Riots petered out after the killings. By April 2, there were 4,000 soldiers, reportedly from Toronto, who were guarding the city. This article discusses how soldiers feared citizens had acquired dynamite and were planning to blow up a building where the military was headquartered. A coroner's inquest begins into the deaths of the four men about a week later. The soldiers were found to have acted according to the law, but the government was told it had to pay damages to the families of the four men killed. According to testimony in 1971 from a relative of one of the victims, no compensation was ever paid.

Second World War

The Gazette, Aug. 6, 1940

Houde Arrested, Taken to Internment Camp

On the steps of city hall, mayor Camillien Houde was arrested "shortly before midnight" and driven to an internment camp in Ontario for speaking out against the National Resources Mobilization Act. The law was passed not for conscription, but to register men between the ages of 14 and 60 for home defence. A historian wrote that Houde believed "registration was a prelude to conscription." He signed a statement against registration and had dictated it to journalists. The Gazette, not a fan of the populist mayor, published an editorial calling for his arrest. Houde, the paper wrote, "for 13 years has been a storm centre of disunity in this city and province. He has fulfilled that classic definition of a demagogue."

The Gazette, April 25, 1942

Advertisement geared toward women, asking them to vote in the national plebiscite on whether to institute conscription. An increasing number of politicians and citizens in English Canada wanted prime minister William Lyon Mackenzie King to start a draft to help the country's European allies against the Germans and Japanese. But King had promised he wouldn't. To appease Quebecers, who were largely against overseas conscription, he called a national plebiscite on the issue.

The Gazette, April 27, 1942

Record Turnout of Voters Expected for Plebiscite

The Gazette, aggressively patriotic and pro-war, tells readers it is their "duty" to vote — and to vote the right way. "This is a momentous day in the history of Canada," reads the editorial. "Through today's plebiscite the Canadian people will tell their Government and their Allies whether the demand for an all-out war has been sincere or a humbug." On the front page of The Gazette a "ballot" is published with a clear "x" marked in the space allowing the government to be released from its earlier promise not to hold a draft.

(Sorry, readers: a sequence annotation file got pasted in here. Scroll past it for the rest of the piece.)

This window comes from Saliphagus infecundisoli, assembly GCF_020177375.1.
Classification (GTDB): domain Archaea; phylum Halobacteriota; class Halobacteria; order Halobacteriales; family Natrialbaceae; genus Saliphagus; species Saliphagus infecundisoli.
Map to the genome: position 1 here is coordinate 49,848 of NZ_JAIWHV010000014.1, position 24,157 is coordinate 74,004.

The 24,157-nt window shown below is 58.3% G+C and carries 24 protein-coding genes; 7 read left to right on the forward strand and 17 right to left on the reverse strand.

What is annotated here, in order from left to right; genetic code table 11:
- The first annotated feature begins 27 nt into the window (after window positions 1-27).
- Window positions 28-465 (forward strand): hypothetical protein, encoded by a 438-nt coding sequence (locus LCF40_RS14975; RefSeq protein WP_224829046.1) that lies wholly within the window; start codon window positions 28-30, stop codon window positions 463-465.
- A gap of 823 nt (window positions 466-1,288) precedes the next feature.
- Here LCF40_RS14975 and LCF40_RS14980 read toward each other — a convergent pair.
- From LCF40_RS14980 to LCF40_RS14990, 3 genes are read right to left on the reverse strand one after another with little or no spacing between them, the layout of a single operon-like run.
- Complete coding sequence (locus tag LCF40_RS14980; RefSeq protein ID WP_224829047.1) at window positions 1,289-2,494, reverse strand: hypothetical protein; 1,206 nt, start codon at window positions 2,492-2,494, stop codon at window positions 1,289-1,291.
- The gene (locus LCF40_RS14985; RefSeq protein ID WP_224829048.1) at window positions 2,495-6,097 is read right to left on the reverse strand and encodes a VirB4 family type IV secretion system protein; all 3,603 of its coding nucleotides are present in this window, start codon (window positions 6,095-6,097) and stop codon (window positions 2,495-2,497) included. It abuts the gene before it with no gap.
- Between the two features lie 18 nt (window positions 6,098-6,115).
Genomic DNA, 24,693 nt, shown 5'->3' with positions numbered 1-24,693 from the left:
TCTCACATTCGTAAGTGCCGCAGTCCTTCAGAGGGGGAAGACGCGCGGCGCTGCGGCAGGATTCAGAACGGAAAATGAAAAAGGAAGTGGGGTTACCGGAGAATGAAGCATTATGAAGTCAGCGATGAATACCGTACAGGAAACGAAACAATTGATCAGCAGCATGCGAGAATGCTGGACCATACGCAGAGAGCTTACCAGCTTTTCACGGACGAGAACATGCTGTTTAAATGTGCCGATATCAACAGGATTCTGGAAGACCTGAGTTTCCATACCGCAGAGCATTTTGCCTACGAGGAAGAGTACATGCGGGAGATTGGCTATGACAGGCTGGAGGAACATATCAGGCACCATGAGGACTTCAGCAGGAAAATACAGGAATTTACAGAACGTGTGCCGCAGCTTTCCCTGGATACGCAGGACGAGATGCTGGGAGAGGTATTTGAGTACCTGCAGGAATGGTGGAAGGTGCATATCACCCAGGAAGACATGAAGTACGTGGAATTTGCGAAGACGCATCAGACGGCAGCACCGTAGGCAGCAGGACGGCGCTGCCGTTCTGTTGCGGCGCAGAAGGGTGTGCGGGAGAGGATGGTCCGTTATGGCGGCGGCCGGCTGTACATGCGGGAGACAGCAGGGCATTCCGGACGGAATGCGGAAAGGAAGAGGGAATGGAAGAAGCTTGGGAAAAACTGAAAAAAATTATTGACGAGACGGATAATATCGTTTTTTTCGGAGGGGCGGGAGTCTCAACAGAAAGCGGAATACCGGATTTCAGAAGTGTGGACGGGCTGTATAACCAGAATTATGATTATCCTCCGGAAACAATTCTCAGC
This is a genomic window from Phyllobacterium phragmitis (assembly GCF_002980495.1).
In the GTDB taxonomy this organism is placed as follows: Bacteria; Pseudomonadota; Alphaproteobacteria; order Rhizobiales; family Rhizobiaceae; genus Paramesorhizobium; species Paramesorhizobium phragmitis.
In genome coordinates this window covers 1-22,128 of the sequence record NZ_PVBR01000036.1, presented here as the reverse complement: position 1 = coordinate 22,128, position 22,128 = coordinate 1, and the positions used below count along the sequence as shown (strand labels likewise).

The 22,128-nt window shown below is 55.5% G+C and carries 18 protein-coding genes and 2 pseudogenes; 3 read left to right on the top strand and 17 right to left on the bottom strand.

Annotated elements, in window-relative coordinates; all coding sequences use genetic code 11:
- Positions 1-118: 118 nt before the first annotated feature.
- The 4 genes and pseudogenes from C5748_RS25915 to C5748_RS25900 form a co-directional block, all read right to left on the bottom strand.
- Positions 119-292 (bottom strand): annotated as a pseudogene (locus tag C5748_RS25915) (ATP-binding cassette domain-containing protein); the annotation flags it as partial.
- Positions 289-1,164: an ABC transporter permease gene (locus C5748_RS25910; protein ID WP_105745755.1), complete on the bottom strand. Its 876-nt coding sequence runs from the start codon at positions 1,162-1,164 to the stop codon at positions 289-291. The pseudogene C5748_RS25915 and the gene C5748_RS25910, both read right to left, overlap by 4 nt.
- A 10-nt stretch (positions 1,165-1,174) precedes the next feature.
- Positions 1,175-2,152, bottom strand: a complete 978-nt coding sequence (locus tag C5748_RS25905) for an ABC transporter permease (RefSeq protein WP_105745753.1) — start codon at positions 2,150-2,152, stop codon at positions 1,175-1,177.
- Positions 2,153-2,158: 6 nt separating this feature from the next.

The Gazette, April 28, 1942

Plebiscite 7 to 4 for Absolving King from Pledges; Quebec Province Sole Exception with 5 to 2 Negative

The great divide between francophone and anglophone Canada is revealed once again by the results of the plebiscite. As in the First World War, francophones massively reject the call to force men to fight overseas. About 73 per cent of Quebecers vote no, while in the rest of the country, roughly 80 per cent vote yes. A few months after the vote, the Bloc populaire party is formed in Quebec in order to fight conscription and for the rights of French-Canadians. The new party runs candidates in provincial and federal elections before disbanding in the late '40s.

The Gazette, Aug. 19, 1944

Ex-Mayor Houde Tells Newsmen He'll be in Politics; More than 10,000 Welcome Him with Cheers and Song.

Houde gets a hero's welcome after serving four years in detention, first in Ontario's Petawawa internment camp, then in a camp in New Brunswick. Some news reports said the crowd greeting him was as big as 50,000 people. He tells the crowd, "Every time the least of your rights and privileges are threatened, I will be at the front to defend you. You must feel the need there is to stand together." He also had words for anglophones: "Someday I will meet the English-speaking population and let them know the truth and they will know I was right." Despite losing his mayoralty in detention, Houde is re-elected in 1944 and again in 1947 and 1950. Houde becomes legendary figure in Montreal politics.

The Gazette, Nov. 24, 1944

16,000 Draftees Will Go Overseas Only 'If Needed'; First Batch Going Next Month; Power Quits Cabinet.

In 1944, King replaced pro-conscription defence minister with General A.G.L. McNaughton, who was reportedly against sending conscripts overseas. By November, however, the prime minister couldn't resist the pressure from his party and decided troops would leave for Europe. Charles Gavan Power, air minister in King's cabinet, resigns in protest to sit as an "Independent Liberal." Out of the hundreds of thousands of Canadians who fought overseas, only 12,908 were conscripts.